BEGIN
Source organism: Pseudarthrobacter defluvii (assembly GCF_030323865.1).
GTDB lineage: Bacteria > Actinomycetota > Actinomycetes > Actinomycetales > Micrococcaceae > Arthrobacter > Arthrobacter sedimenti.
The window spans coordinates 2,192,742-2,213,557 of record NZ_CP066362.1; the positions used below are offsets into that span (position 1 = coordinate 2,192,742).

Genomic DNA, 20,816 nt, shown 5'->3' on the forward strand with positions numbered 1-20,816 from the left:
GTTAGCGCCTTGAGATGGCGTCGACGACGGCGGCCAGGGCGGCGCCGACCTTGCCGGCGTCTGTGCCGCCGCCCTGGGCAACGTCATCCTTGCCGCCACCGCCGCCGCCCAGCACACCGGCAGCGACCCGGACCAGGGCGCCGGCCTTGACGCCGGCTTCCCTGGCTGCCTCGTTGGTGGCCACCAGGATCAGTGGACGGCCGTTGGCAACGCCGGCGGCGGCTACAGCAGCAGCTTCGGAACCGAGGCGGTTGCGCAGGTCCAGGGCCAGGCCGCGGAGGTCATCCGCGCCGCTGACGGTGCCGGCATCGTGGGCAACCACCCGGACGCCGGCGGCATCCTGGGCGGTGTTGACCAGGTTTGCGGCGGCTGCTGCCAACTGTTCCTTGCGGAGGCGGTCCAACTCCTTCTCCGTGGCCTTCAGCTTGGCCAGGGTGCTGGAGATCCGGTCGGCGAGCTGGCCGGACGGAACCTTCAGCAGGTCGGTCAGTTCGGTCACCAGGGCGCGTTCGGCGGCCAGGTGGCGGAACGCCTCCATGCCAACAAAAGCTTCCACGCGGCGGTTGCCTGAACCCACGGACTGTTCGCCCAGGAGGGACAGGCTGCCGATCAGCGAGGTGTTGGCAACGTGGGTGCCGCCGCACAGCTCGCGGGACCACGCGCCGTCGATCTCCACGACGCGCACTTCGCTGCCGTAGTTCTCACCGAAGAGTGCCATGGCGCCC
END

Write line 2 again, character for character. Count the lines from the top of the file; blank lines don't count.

GTDB lineage: Bacteria > Actinomycetota > Actinomycetes > Actinomycetales > Micrococcaceae > Arthrobacter > Arthrobacter sedimenti.